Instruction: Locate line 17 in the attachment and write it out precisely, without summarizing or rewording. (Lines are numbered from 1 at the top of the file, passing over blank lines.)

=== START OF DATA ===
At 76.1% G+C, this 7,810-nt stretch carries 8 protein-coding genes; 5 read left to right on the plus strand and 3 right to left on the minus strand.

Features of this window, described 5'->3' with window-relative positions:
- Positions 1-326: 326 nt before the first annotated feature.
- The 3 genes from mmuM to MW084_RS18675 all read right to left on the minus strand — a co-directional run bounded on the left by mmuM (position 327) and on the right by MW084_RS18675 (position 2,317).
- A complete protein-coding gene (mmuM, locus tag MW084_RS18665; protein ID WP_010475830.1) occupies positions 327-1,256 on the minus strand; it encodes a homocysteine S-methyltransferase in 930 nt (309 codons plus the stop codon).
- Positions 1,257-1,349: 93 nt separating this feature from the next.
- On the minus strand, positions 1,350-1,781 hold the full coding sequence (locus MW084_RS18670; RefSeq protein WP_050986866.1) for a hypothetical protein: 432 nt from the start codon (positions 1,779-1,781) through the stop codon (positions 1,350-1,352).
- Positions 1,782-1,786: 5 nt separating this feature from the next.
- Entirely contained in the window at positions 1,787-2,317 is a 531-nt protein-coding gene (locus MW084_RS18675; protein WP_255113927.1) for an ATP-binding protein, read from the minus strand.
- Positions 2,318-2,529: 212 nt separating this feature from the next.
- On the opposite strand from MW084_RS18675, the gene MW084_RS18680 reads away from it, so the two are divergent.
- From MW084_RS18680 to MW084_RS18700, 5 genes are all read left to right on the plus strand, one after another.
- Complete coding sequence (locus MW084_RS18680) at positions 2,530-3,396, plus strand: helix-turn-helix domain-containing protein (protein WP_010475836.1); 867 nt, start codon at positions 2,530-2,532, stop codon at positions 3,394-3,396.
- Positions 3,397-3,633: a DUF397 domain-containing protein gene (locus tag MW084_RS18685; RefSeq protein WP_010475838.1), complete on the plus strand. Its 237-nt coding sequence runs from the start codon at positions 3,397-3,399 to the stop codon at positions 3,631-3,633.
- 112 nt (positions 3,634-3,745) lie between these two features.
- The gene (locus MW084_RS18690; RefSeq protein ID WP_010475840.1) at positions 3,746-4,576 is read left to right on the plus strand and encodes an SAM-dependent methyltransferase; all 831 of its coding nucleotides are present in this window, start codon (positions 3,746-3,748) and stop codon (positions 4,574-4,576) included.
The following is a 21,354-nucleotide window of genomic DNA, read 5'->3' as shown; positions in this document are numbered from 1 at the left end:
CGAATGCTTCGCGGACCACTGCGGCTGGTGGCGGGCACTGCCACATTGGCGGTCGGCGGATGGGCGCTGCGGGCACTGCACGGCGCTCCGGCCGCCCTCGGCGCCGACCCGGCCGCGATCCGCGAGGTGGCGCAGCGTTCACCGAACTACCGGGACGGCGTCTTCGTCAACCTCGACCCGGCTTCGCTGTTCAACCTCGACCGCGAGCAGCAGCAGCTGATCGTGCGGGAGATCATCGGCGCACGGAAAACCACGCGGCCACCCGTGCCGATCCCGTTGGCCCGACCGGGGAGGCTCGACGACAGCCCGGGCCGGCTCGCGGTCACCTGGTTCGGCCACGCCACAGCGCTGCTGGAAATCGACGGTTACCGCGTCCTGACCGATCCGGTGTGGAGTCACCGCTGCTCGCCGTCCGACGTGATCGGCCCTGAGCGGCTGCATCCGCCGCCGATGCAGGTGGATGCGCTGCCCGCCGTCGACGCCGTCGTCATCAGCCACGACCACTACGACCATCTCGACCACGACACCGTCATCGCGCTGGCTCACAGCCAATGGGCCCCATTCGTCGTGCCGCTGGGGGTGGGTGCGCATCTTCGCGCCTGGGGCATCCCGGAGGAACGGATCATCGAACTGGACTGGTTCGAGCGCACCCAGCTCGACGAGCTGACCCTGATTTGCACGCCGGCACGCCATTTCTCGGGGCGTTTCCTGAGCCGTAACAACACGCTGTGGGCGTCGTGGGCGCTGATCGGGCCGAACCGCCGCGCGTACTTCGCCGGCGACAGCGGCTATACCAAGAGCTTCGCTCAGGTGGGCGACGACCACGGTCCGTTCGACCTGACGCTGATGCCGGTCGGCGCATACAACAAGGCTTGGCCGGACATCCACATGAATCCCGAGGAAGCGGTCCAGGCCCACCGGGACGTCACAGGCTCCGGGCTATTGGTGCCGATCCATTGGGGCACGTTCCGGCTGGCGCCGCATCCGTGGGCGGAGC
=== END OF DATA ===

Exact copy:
The following is a 21,354-nucleotide window of genomic DNA, read 5'->3' as shown; positions in this document are numbered from 1 at the left end: